When Bram Stoker looked over the view of Whitby from atop a hill, he saw before him the setting he would use for the entrance to England of his most famous creation: Dracula.
The gloomy and picturesque ruins of Whitby Abbey are the most remarkable and obvious inspiration, but the primary inspiration may have come from a book Stoker allegedly checked out from the local library which introduced him to Vlad Dracul.
From the vantage point where Stoker sat the abbey ruins and church are visible, as well as the cliff where the ghost ship “Demeter” arrived in Whitby, bringing Dracula to England. Benches have been installed atop the hillside, where people can sit and see the same thing the author did.
The memorial plaque reads: “The view from this spot inspired Bram Stoker (1847-1912) to use Whitby as the setting of part of his world-famous novel DRACULA. This seat was erected by Scarborough Borough Council and the Dracula Society to mark the 68th Anniversary of Stoker’s death - April 20th 1980”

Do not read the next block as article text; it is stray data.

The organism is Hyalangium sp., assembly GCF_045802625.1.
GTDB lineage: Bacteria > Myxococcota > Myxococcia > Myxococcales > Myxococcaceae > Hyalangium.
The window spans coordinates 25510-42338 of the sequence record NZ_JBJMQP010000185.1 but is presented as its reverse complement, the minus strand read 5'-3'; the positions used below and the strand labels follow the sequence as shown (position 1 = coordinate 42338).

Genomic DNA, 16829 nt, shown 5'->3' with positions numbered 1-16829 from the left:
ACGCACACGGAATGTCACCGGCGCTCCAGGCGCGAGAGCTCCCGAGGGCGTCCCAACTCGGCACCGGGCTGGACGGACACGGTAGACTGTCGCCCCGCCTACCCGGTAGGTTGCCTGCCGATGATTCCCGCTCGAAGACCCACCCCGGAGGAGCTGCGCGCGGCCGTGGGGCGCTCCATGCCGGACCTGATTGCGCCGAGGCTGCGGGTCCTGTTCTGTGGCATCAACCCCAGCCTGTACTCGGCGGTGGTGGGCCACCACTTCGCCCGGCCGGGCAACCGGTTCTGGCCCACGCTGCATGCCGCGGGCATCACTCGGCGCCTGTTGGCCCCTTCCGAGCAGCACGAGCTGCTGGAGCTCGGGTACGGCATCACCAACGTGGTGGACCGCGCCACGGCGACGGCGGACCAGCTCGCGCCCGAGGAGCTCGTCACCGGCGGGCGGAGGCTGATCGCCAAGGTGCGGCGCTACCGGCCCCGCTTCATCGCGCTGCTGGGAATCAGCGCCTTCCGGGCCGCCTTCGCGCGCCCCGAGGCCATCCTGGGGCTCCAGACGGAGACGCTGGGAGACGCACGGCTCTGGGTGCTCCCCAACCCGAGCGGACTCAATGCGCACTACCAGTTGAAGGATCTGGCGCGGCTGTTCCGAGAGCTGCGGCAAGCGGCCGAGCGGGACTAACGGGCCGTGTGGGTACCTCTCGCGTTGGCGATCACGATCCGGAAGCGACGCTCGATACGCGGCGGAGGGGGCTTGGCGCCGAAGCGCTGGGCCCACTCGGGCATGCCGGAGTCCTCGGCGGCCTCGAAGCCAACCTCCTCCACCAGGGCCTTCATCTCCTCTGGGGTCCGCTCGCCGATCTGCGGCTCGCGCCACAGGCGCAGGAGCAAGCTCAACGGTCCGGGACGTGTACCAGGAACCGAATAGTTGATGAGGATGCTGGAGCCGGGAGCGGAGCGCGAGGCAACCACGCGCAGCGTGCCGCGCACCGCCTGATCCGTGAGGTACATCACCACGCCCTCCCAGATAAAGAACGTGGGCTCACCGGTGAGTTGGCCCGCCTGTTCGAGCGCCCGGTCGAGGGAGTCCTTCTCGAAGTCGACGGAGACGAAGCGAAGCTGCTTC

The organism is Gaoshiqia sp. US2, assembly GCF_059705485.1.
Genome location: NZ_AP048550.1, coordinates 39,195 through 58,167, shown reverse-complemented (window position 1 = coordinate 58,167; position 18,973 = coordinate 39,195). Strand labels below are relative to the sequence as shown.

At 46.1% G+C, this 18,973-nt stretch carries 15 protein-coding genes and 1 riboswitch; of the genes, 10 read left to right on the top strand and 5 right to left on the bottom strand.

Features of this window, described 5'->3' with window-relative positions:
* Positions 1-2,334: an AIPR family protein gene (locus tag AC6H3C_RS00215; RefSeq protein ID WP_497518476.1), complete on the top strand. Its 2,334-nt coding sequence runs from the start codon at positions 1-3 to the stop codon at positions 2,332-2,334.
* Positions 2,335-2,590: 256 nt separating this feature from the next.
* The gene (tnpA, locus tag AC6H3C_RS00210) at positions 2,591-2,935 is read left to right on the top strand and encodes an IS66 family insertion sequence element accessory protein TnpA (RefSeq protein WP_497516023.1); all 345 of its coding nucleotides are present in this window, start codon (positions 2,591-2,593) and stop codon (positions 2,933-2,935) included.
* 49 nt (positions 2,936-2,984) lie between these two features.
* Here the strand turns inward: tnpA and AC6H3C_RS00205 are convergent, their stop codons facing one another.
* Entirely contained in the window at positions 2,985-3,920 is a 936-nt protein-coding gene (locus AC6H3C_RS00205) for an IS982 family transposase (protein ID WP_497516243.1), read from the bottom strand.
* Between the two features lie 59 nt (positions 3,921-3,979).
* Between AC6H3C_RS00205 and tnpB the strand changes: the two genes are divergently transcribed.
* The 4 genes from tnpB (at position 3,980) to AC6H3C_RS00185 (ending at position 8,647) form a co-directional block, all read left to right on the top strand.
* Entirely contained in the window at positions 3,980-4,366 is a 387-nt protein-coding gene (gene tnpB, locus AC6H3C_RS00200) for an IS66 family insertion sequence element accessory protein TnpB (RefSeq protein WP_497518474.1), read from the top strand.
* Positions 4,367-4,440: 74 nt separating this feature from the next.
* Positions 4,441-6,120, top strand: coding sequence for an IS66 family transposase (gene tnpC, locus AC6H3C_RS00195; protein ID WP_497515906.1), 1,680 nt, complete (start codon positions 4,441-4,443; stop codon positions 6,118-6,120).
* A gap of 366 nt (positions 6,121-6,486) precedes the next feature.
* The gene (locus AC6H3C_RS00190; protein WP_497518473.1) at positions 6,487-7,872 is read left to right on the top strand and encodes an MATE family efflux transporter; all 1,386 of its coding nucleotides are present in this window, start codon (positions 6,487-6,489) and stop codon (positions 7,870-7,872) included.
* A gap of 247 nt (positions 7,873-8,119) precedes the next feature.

Whitby is also home to the Whitby Museum, Library and Archive containing many varied and strange items from Tempest Prognosticators to an alleged Glory Hand.
Elsewhere, Stoker found additional inspiration at Eastern European and Scottish castles, and closer to home at St. Michan’s Church crypts in Dublin, where you can still visit the mummies today. The original manuscript for Dracula is held in the United States, at the Rosenbach Museum and Library in Philadelphia. he is buried at Golders Green Crematorium in London.
Visit England withAtlas Obscura Trips
Folklore and Magic of Southern England
Mythical castles and ancient witchcraft, ecological biomes and fairy-tale forests, sea tractors and flaming tar barrels—all this awaits you on our one-of-a-kind exploration of southern England's historic haunts and eccentric traditions.